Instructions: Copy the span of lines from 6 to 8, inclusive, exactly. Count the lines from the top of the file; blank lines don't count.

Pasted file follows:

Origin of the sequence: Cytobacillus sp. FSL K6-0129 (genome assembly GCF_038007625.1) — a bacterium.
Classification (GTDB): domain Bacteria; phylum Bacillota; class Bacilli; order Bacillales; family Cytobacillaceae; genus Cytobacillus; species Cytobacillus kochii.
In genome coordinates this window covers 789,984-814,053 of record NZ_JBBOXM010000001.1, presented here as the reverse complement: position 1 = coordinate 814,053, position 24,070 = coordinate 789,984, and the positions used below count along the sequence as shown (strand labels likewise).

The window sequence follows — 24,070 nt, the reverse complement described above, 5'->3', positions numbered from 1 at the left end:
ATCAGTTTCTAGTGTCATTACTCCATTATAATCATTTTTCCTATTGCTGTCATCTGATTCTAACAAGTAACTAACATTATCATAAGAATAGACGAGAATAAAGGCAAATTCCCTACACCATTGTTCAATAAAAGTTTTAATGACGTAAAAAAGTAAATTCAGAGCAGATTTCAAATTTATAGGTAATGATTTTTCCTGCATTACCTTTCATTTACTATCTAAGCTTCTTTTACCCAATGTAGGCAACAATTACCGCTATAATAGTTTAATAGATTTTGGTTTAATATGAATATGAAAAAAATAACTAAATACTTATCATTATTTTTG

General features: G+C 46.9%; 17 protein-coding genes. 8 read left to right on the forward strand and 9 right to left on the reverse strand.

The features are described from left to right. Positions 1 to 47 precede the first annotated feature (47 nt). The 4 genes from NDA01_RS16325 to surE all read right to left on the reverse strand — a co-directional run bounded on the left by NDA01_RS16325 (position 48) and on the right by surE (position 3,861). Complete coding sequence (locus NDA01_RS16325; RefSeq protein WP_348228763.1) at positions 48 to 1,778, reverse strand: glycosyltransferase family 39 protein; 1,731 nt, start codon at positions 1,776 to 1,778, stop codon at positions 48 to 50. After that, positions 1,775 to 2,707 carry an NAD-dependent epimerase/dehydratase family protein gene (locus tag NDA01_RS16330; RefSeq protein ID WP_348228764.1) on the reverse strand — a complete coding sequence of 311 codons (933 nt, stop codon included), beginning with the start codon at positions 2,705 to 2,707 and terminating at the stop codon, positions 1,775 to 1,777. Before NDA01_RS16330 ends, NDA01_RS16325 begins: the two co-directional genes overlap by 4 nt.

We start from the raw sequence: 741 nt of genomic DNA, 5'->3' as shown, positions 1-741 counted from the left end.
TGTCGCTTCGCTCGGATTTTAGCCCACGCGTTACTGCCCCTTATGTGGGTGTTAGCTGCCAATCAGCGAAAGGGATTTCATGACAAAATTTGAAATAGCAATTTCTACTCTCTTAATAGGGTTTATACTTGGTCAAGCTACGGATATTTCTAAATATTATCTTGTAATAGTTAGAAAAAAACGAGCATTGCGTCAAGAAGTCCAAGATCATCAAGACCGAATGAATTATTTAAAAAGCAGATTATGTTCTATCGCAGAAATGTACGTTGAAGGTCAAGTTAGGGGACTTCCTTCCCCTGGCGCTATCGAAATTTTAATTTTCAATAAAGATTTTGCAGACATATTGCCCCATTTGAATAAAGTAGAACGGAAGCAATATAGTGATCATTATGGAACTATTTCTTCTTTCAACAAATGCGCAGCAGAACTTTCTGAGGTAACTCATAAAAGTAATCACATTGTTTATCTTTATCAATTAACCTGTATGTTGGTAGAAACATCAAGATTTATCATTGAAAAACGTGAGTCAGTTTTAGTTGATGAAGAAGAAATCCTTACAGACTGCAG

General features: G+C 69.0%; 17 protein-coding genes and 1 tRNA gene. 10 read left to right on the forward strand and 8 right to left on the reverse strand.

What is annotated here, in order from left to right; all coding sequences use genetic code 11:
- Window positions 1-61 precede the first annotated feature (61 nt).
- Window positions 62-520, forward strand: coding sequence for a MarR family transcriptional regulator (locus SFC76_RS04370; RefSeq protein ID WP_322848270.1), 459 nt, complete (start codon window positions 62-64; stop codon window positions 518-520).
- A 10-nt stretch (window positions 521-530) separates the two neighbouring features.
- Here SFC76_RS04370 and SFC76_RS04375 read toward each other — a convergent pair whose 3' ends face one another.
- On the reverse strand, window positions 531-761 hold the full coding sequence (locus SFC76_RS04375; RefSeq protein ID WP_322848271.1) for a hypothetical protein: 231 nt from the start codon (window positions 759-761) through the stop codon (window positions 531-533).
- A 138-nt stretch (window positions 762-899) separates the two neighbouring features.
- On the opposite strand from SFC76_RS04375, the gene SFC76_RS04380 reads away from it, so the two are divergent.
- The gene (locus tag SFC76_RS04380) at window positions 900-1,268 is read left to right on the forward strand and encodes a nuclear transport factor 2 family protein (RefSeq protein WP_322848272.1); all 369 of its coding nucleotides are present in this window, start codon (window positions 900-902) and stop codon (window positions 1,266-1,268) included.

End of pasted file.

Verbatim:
General features: G+C 46.9%; 17 protein-coding genes. 8 read left to right on the forward strand and 9 right to left on the reverse strand.

The features are described from left to right. Positions 1 to 47 precede the first annotated feature (47 nt). The 4 genes from NDA01_RS16325 to surE all read right to left on the reverse strand — a co-directional run bounded on the left by NDA01_RS16325 (position 48) and on the right by surE (position 3,861). Complete coding sequence (locus NDA01_RS16325; RefSeq protein WP_348228763.1) at positions 48 to 1,778, reverse strand: glycosyltransferase family 39 protein; 1,731 nt, start codon at positions 1,776 to 1,778, stop codon at positions 48 to 50. After that, positions 1,775 to 2,707 carry an NAD-dependent epimerase/dehydratase family protein gene (locus tag NDA01_RS16330; RefSeq protein ID WP_348228764.1) on the reverse strand — a complete coding sequence of 311 codons (933 nt, stop codon included), beginning with the start codon at positions 2,705 to 2,707 and terminating at the stop codon, positions 1,775 to 1,777. Before NDA01_RS16330 ends, NDA01_RS16325 begins: the two co-directional genes overlap by 4 nt.

We start from the raw sequence: 741 nt of genomic DNA, 5'->3' as shown, positions 1-741 counted from the left end.